Minority groups and their portrayal in the media


Josh FalconeGeneral Assignment Reporter 

The Southern Connecticut State University chapter of the Society of Professional Journalists held a “Journalism on the Fringe” event in the student center. The event was created in part to discuss how some minority group’s feelings on how the media portrays them.

Members of the Organization of Latin American Students (OLAS) made up the panel last Thursday. OLAS President Chanise Ortega said that she had noticed a recent media article dealing with a Latino stereotype.

“They pointed out that Latinos are binge drinkers and it was like, why are Latinos considered binge drinkers, when every culture likes to drink Wednesday, Thursday, Friday, Saturday,” Ortega said.

It is a part of the culture to have a drink, she added

“So I think Latinos or Hispanics, we do it as a cultural thing,” Ortega said, “but from what I’ve experienced, because I grew up around it, we don’t abuse it. So for them to classify us as binge drinkers, it’s like, what?”

The issue of stereotypes for Latinos being portrayed in the media does not stop at alcohol consumption, they also like to perpetrate another popular stereotype, Ortega said.

“There is things out there that Latina’s are mostly getting pregnant,” Ortega said. “And they try and portray us as the natural mothers we are, but who doesn’t have motherly instincts as a woman?”

According to OLAS member Juliemar Ortiz, another issue that the media has misconstrued is the culture of language among Latinos themselves and other minorities. Ortiz said that she still remembered a moment from her youth when a security guard from her local high school was let go after a school guest overheard him teasing a student by calling him a “f-ing Puerto Rican,” and the media got wind of it and wrote a story damning the security guard as a racist.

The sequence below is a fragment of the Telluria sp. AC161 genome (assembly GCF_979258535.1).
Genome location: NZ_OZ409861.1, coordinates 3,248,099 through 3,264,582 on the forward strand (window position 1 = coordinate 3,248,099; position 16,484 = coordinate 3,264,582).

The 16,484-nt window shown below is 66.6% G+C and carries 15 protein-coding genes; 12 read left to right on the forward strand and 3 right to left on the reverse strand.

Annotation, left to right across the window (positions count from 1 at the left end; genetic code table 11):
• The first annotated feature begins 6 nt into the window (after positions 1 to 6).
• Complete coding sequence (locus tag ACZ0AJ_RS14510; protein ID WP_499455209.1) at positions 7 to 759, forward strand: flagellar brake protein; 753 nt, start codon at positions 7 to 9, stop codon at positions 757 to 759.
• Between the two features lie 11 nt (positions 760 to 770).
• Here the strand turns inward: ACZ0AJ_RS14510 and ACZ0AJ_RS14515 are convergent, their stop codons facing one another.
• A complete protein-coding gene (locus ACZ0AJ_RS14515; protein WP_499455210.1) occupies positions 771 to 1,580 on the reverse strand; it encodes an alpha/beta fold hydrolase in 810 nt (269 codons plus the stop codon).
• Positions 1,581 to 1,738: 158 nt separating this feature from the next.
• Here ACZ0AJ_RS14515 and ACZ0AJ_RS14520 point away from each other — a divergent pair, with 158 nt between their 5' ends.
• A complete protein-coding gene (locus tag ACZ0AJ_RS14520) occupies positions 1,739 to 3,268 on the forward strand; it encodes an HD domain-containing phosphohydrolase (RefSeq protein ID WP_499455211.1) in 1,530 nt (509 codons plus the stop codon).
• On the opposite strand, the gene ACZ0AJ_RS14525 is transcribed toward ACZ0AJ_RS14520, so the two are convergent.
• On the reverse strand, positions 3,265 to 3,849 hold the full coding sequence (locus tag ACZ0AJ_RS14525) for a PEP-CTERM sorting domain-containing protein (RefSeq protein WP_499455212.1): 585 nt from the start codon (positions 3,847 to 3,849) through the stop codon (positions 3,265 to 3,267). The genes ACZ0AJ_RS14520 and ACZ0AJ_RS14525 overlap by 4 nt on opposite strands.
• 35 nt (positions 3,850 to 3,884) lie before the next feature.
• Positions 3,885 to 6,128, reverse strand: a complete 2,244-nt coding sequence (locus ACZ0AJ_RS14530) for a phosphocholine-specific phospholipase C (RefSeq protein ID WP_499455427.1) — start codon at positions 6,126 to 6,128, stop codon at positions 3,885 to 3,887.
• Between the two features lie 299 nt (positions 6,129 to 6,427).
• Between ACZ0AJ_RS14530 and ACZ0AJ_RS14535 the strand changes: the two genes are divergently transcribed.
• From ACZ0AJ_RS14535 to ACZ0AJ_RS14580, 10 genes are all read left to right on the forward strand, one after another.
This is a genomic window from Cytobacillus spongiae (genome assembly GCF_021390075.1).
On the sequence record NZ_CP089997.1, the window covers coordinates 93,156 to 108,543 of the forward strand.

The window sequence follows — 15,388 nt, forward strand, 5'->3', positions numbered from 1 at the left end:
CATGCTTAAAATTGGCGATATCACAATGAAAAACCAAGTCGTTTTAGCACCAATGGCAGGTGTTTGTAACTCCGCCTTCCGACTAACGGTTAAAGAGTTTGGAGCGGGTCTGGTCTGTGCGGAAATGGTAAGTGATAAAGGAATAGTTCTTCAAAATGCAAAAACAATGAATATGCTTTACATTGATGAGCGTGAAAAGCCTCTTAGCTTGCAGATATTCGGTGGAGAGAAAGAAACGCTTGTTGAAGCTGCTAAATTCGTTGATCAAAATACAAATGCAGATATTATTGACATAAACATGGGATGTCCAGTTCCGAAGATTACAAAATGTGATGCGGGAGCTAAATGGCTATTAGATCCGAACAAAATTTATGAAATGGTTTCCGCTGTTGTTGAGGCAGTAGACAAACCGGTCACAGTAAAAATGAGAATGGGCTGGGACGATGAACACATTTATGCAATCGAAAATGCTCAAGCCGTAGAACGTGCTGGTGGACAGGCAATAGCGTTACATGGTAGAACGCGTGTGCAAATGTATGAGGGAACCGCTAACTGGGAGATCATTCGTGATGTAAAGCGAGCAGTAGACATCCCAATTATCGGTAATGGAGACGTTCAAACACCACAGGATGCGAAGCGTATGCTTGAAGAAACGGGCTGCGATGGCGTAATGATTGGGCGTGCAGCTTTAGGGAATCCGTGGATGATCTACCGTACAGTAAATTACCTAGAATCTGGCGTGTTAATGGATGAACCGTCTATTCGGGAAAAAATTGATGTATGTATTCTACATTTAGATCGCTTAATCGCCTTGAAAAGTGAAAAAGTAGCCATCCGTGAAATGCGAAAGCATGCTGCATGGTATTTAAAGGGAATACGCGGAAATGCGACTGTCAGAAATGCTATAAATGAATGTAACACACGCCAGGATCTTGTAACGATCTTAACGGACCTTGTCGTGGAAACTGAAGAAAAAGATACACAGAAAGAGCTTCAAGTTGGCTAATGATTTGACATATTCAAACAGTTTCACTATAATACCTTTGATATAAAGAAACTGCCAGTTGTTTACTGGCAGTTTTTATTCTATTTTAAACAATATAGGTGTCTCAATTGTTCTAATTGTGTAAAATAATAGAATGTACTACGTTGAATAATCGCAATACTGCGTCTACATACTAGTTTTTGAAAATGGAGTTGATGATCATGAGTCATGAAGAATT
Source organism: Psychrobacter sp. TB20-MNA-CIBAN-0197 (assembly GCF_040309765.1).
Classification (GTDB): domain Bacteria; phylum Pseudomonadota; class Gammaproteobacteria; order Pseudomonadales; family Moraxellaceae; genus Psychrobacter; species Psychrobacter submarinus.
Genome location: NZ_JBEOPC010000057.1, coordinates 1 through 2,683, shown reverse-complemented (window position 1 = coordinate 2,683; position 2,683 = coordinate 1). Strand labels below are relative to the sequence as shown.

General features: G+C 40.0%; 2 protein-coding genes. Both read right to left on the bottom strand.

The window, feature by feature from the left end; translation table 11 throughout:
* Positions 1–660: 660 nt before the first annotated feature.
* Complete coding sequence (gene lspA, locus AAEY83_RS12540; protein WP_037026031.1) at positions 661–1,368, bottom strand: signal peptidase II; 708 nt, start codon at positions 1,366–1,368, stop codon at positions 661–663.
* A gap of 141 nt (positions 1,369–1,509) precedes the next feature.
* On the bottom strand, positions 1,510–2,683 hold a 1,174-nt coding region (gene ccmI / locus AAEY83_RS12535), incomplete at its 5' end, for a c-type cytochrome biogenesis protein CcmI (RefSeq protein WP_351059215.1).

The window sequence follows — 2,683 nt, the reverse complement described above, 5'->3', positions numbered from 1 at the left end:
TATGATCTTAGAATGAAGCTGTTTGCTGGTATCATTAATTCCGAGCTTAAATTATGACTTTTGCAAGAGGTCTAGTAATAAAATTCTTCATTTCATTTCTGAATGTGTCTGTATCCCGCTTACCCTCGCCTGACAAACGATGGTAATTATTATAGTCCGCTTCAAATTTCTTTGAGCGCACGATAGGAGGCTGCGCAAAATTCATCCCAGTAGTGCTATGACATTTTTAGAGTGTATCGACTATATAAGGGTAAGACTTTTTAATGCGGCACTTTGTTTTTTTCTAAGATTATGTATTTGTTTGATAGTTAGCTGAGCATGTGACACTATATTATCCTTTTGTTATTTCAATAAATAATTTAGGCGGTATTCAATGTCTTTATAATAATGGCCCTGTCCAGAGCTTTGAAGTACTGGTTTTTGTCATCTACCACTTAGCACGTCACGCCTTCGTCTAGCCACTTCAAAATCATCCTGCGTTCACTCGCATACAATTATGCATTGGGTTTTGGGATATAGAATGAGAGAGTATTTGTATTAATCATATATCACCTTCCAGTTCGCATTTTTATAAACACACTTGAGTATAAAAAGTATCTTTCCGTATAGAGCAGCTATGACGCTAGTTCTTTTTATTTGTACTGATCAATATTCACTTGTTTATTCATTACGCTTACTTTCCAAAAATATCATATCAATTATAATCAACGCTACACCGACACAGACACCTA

“When I got to that high school, I understood how the media was wrong,” Ortiz said. “Because being in that school, I’m not saying what he said was okay, but that is just the culture of how people talk in the inner-city and the community I lived in.”

Ortiz said she believes if the media had interviewed those that had actually known the security guard, they would have gotten a clearer picture.

“I think if they would have gotten the student’s perspectives, I bet you there were a lot of students who thought it was okay for him to say that because that’s how people talk,” she said. “I think the media could have done a better job getting the students and other faculty perspectives rather than that lady who came from the outside in.”

In addition to the discussion on what the media misrepresents in regards to Latinos, the event also had a lively dialogue that included all those in attendance, on the state of race issues in the United States currently.

Megan Lawrence when the question of does a someone have to be of a certain ethnicity to report, said she did not believe that was the case at all.

“You don’t have to be from a certain community or of a certain race to report on issues,” Lawrence said. “I think that is kind of closed minded, especially in the world nowadays, where everybody is around everybody. Like there is no White community, there is no Black community, there is no Hispanic community. I think we’re around so many people.”

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